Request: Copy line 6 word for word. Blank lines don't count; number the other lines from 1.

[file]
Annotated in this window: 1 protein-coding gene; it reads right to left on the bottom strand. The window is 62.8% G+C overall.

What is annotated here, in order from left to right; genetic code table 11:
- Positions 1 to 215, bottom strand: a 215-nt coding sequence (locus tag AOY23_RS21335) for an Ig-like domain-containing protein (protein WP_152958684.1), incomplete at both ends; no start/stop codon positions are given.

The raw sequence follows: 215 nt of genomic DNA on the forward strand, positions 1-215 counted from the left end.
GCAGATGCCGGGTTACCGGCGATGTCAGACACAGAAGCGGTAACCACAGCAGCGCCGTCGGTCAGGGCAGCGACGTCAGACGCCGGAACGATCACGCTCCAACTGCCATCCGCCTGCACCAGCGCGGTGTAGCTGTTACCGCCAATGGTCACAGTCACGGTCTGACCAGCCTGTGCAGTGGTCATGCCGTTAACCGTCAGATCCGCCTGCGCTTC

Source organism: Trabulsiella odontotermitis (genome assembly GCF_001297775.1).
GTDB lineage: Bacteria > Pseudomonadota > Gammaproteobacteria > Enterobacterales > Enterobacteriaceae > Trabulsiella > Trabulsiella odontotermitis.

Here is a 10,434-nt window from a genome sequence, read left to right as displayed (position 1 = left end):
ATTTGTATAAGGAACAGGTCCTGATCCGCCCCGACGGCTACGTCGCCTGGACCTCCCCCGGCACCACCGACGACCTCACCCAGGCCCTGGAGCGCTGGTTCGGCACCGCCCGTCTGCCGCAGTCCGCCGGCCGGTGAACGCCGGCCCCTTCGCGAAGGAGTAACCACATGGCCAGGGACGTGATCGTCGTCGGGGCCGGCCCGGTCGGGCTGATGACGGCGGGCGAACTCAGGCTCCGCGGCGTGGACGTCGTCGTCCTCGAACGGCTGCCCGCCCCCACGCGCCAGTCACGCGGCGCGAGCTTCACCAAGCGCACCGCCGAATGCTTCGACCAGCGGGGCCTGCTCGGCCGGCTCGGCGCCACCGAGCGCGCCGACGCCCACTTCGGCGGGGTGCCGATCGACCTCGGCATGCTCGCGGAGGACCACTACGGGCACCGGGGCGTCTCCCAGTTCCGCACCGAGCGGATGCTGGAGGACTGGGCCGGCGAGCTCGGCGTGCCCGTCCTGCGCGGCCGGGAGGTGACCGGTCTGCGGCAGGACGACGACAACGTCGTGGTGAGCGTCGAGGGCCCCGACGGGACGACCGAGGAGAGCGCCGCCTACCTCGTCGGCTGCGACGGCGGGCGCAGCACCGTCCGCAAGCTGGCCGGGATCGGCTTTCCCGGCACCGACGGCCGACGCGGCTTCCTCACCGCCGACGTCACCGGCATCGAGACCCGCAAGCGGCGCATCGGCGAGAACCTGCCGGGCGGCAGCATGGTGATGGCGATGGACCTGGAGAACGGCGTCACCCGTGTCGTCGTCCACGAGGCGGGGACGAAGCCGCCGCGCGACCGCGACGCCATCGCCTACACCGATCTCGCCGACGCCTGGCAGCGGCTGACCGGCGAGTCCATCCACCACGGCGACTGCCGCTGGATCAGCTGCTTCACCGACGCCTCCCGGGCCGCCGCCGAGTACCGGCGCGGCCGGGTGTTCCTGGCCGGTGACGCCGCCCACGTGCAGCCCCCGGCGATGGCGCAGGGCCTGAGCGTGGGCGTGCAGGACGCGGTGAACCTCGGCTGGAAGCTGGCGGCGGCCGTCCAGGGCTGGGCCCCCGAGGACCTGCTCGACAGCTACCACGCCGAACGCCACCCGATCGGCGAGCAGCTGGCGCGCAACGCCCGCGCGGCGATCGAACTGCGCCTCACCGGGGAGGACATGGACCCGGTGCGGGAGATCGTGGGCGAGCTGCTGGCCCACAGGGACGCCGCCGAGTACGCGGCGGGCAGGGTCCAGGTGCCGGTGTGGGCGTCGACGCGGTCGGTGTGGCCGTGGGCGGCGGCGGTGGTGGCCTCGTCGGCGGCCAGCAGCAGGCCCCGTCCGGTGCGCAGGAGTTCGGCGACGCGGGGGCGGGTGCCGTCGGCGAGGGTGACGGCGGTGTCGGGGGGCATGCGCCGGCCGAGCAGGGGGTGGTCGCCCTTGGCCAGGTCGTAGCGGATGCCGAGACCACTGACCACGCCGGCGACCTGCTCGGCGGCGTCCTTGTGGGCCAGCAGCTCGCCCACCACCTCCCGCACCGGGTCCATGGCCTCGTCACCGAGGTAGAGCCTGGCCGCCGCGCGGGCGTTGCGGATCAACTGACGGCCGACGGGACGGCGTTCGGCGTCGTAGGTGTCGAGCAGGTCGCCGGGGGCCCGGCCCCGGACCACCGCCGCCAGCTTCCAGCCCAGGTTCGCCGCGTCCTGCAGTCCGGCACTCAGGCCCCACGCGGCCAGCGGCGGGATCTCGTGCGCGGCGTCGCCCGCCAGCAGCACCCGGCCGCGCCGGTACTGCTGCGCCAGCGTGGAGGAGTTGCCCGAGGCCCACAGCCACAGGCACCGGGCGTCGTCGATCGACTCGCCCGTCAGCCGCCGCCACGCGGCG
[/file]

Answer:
Source organism: Trabulsiella odontotermitis (genome assembly GCF_001297775.1).